I was reminded today of the potential for positive influence that the teacher's position holds. A former student sent me a message on Facebook. It was a shot in the dark for him; the tone of the message made it clear to me that he wondered if I would even get it. My former student just wanted me to know what he was studying and that several of his classmates spoke of me and their former school from time to time. He reeled off their names and asked me if I remembered them.
Oh my. If they only knew. I remember one class in particular when I ventured out into 'full frontal disclosure' after a discussion about the dichotomy of science and religion; or their perception of the dichotomy. I wrote a long essay after that class about how deeply their questions touched me. This is an excerpt:
This day was nothing less than the best teaching day of 2006-2007. My students know my weaknesses and so during a lesson about the role of truth in fantasy fiction and an allusion to the Book of Job, they pleaded for a digression they knew I would gladly give. I spoke of Job, about not blaming God for our misfortunes and the world’s evil, about the place of ‘absolutes’ in a world of relativity and especially, about their own questions. I told them that I knew these questions were a part of their life, even if some of them were only half conscious of them. I spoke directly to two students about to embark on the “March of the Living” through the ruins of the concentration camps where they will certainly see the horrific face of human evil. I pleaded the case for faith and the solidity of ancient traditions as a source for possible answers to questions I know will wound them. Evil is ugly, it’s horrific and it feels like an encounter with the ‘other’ because it’s so huge. Are they ready for this?
They were so silent. Then, slowly their hands came up and they spoke. “Miss, science is comforting because it gives us answers. Religion is scary because it only gives us more questions.” This is from a sixteen year old girl who idealism and tenderness makes me want to weep with joy. I told her that she was brave and that I understood. I told her that she was doing a good job looking for truth because if she simply ‘bought’ a bill of goods that felt wrong to her, it would not be an authentic journey.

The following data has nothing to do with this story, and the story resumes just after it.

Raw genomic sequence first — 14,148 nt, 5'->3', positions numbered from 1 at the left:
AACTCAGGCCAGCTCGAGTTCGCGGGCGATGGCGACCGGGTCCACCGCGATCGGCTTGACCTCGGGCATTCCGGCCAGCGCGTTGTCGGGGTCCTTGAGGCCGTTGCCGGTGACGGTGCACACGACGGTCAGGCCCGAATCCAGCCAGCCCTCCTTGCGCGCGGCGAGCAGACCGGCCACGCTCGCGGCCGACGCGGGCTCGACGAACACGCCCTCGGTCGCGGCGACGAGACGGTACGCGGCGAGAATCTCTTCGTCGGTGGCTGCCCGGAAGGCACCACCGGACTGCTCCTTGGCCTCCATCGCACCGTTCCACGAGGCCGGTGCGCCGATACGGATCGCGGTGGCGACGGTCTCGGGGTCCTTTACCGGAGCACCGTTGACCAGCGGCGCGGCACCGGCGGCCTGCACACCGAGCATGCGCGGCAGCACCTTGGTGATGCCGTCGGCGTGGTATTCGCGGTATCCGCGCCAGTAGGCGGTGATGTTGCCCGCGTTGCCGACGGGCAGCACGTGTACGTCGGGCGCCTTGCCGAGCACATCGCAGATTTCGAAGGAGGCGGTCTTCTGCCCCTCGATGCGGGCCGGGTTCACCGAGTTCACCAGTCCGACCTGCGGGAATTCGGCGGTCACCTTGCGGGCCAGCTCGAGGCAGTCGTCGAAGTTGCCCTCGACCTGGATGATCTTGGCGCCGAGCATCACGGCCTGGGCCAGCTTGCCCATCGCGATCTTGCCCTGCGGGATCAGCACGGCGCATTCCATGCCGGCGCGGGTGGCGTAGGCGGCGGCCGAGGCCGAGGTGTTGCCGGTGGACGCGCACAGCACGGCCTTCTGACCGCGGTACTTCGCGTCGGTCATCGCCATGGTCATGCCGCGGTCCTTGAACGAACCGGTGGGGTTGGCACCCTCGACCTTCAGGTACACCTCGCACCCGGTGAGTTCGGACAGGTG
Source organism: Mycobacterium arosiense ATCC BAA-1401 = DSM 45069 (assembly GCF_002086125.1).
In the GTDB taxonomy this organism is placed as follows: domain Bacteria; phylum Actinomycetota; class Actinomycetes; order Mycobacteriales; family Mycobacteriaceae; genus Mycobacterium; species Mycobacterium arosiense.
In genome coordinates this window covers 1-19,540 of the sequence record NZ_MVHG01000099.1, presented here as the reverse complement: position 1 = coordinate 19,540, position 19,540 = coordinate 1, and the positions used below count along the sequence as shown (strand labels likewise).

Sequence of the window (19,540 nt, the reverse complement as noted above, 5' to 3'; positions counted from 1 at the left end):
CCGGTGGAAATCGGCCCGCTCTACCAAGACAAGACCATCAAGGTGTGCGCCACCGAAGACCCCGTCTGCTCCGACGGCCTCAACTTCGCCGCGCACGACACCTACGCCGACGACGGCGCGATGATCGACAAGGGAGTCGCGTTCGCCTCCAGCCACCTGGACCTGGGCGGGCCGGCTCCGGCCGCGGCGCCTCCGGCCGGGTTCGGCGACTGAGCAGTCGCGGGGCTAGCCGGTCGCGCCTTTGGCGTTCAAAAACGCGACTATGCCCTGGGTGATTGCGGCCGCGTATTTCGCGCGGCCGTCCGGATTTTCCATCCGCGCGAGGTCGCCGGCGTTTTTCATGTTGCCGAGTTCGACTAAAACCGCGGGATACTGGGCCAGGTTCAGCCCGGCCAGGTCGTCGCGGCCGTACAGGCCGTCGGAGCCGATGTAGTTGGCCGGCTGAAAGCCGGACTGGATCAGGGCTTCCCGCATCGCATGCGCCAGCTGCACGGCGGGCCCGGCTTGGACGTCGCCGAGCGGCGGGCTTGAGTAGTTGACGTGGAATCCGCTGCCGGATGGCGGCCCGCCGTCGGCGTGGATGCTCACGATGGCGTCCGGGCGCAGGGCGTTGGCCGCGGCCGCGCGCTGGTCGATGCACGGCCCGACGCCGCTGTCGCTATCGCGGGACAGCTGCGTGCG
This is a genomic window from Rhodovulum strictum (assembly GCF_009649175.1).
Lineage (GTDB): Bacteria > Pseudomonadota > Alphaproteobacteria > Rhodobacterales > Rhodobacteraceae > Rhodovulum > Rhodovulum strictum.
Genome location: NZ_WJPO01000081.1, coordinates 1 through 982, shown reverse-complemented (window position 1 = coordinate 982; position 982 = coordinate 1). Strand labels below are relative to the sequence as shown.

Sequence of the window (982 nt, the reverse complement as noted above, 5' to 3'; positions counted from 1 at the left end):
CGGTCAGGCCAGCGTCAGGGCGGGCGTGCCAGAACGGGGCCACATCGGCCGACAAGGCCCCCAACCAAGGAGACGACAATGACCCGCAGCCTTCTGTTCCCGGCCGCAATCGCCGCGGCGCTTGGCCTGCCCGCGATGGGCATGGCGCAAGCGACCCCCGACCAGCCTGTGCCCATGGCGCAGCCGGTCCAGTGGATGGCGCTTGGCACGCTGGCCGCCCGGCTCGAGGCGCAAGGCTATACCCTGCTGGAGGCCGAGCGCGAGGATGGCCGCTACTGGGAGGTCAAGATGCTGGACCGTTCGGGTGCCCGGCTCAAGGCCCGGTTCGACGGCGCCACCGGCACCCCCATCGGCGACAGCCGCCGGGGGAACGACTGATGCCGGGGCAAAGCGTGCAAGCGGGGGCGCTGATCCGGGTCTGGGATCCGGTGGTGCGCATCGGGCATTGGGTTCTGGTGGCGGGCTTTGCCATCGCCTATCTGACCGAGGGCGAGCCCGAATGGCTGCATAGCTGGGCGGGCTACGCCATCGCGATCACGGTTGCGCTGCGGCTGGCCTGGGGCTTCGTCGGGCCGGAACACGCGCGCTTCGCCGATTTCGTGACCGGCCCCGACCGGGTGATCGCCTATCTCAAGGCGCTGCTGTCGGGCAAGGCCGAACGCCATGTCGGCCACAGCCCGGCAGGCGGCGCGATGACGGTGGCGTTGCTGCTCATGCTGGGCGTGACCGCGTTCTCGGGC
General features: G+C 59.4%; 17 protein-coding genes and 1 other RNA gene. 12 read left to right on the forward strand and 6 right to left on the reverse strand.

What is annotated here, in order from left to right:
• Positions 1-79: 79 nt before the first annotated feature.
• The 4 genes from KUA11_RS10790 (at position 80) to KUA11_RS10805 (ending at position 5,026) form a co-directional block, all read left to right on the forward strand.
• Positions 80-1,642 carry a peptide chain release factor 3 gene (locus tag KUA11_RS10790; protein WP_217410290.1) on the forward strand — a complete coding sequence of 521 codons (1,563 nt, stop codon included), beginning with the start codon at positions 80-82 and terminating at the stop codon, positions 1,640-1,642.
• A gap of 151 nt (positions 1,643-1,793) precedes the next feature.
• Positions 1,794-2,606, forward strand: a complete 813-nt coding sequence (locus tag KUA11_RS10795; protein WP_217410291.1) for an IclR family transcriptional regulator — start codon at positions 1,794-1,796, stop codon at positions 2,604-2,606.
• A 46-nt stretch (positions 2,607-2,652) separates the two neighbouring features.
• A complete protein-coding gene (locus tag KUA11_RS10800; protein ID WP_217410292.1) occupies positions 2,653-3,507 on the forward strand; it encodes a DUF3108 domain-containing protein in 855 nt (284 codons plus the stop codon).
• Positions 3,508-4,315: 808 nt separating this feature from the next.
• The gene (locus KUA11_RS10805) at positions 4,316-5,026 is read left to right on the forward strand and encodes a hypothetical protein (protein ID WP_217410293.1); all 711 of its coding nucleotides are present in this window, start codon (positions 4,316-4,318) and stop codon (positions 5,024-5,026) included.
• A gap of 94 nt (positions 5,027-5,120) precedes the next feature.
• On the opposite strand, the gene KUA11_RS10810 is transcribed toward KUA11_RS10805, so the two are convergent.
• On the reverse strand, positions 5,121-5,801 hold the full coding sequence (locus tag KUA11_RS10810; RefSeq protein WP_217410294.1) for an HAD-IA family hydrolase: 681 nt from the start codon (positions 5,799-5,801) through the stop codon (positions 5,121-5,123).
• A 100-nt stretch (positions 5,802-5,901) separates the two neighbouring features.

“But how do we know?” “What do we do?” “What is true?” Their questions are sweet stabs to my heart and it takes focus not to weep openly. What a blessing they are to me. What a privileged position I have. They look at me and ask, “Miss, what do you believe?” I tell them that if I could, I’d take them all out in a canoe on the lake and paddle for days. I’d take them on a very long hike, walk until we find the perfect tree and then sit up against it, feeling the bark rough against us. I’d show them that beauty is a perfect place to begin to find their own answers and that I hope someone will be there to help them. They deserve that.
I went out on a limb in that class. I didn't regret my transparency but I did wonder about what they must have thought of their crazy teacher.
Learning, growing and taking your place as a young adult in the world is more than mastering languages, math and sciences; it's also about entertaining the big questions about life. As teachers, we often forget the impact that we potentially have to help our students engage in tackling these big questions. Their parents are the first ones to teach them how to wrestle with these hard questions but we, their teachers are the next in line. It gives me great satisfaction to think (and continue to hope) that in some small way I have contributed to that noble endeavor. Yes, I remember them well. I also remember their questions, the look in their eyes and the anguish in their voices when they clearly expressed their desire to know the truth. They look to their parents, and their teachers, to help them find the way. It's important for teachers to remember the power of their role. Thanks for the reminder guys.